kids encyclopedia robot

Kazuo Sakamaki facts for kids

Kids Encyclopedia Facts
Quick facts for kids
Kazuo Sakamaki
POW Kazuo Sakamaki.jpg
Sakamaki in U.S. custody
Born (1918-11-08)November 8, 1918
Awa, Tokushima, Japan
Died November 29, 1999(1999-11-29) (aged 81)
Toyota, Aichi, Japan
Allegiance Empire of Japan
Service/branch Imperial Japanese Navy
Years of service 1940–1945
Rank Ensign
Commands held HA. 19 midget submarine
Battles/wars World War II

Kazuo Sakamaki (酒巻和男, Sakamaki Kazuo, November 8, 1918 – November 29, 1999) was a Japanese naval officer who became the first prisoner of war of World War II to be captured by U.S. forces.

Early life and education

Sakamaki was born in what is now part of the city of Awa, Tokushima Prefecture, one of eight sons. He was a graduate of the 68th class of the Imperial Japanese Naval Academy in 1940.


Attack on Pearl Harbor

HA-19 Japanese midget submarine grounded on an Oahu Beach, December 1941
Sakamaki's HA-19, which ran aground
Attack on Pearl Harbor Japanese minisub
HA-19 pulled up to the beach

Ensign Sakamaki was one of ten sailors (five officers and five petty officers) selected to attack Pearl Harbor in five two-man Ko-hyoteki class midget submarines on 7 December 1941. Of the ten, nine were killed (including the other crewman in submarine HA. 19, CWO Kiyoshi Inagaki.) Sakamaki was chosen for the mission due to his large number of siblings.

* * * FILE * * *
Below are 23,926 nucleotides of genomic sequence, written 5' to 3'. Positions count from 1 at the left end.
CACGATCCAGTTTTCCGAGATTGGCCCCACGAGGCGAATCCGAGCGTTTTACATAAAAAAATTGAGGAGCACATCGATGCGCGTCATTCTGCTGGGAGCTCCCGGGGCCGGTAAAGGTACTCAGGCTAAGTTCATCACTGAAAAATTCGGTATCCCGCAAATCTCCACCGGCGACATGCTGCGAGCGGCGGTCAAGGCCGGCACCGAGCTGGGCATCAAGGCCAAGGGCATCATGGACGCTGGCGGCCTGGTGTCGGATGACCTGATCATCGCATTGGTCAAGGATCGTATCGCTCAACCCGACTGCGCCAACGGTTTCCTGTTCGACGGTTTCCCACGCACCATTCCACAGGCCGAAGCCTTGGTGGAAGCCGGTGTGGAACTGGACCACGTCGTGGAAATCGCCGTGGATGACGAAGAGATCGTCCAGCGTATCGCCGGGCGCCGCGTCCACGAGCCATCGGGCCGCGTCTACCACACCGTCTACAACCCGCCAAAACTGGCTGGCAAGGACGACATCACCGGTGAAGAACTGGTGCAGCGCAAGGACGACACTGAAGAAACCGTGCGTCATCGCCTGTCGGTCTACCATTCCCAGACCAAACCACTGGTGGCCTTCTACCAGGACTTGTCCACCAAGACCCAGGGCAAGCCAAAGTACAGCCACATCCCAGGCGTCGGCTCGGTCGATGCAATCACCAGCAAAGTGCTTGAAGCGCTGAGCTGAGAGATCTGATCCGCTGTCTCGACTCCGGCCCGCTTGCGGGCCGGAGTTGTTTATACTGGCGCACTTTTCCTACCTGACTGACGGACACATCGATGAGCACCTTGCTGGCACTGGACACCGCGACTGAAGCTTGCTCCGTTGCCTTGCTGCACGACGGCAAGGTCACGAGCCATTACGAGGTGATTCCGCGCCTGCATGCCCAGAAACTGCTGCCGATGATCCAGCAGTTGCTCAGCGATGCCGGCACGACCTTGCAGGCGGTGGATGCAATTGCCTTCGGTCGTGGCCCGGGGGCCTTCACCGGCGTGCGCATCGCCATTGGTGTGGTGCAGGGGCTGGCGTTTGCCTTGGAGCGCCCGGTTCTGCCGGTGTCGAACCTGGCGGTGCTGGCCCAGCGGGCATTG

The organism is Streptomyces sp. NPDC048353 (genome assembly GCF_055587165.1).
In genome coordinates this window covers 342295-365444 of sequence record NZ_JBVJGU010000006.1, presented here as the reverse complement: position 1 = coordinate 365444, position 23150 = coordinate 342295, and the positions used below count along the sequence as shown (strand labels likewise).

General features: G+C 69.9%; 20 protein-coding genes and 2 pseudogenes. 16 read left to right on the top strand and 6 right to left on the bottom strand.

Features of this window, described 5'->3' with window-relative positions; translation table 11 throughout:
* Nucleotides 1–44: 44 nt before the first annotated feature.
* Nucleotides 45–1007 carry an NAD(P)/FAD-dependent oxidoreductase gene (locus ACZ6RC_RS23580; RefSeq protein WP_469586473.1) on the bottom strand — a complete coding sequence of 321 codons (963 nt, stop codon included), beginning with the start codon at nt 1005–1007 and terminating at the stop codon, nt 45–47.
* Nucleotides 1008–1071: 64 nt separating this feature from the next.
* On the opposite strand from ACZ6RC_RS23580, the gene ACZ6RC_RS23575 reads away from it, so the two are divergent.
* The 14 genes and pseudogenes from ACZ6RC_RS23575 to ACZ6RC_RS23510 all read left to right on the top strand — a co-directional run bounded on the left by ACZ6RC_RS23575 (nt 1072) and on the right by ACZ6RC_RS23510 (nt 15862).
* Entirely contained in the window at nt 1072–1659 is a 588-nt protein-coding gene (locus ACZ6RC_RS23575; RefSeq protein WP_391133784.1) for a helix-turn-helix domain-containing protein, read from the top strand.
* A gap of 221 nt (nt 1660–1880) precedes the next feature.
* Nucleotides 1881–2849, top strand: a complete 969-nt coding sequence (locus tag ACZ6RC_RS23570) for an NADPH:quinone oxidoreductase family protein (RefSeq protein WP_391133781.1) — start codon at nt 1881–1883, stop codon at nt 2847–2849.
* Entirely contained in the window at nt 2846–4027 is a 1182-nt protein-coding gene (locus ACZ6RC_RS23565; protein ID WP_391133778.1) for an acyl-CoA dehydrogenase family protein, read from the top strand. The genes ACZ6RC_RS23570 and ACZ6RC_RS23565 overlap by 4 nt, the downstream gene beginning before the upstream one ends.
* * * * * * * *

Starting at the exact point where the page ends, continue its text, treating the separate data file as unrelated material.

Sakamaki's submarine became trapped on a reef off Waimanalo Beach, Oahu, as it attempted to enter Pearl Harbor. The book Attack on Pearl Harbor claims that his submarine hit four coral reefs and sank. Sakamaki ordered his crewman, Kiyoshi Inagaki, to swim to shore, and Sakamaki attempted to scuttle the disabled submarine and swim to shore as well. The explosives failed to go off and Inagaki drowned. Sakamaki made it to shore, but fell unconscious once on the beach, where he was found by a U.S. soldier, David Akui, and was taken into military custody. When he awoke, he found himself in a hospital under U.S. armed security. Sakamaki became the first Japanese prisoner of war in U.S. captivity during World War II. Japanese high command struck his name from the records and told his family that he had been killed in action. His submarine was recovered and taken on tours across the United States to encourage war bond purchases.

..... He spent the rest of the war in prisoner-of-war camps in the continental United States. At the war's end, Sakamaki was repatriated to Japan, by which time he had become deeply committed to pacifism.

Later life and death

Sakamaki married and raised a family. He worked with the Toyota Motor Corporation, becoming president of its Brazilian subsidiary in 1969. In 1983, he returned to Japan and continued working for Toyota before retiring in 1987. Outside of writing a memoir, Sakamaki refused to speak about the war until 1991, when he attended a historical conference at the National Museum of the Pacific War in Fredericksburg, Texas. He reportedly cried at the conference when he was reunited with his submarine (which was on display at the museum) for the first time in 50 years.

He spent the rest of his life in Japan until his death in 1999 at the age of 81.


  • Four Years as a Prisoner-of-War, No. 1 (Japan). Published in the United States as I Attacked Pearl Harbor.

See also

Kids robot.svg In Spanish: Kazuo Sakamaki para niños

kids search engine
Kazuo Sakamaki Facts for Kids. Kiddle Encyclopedia.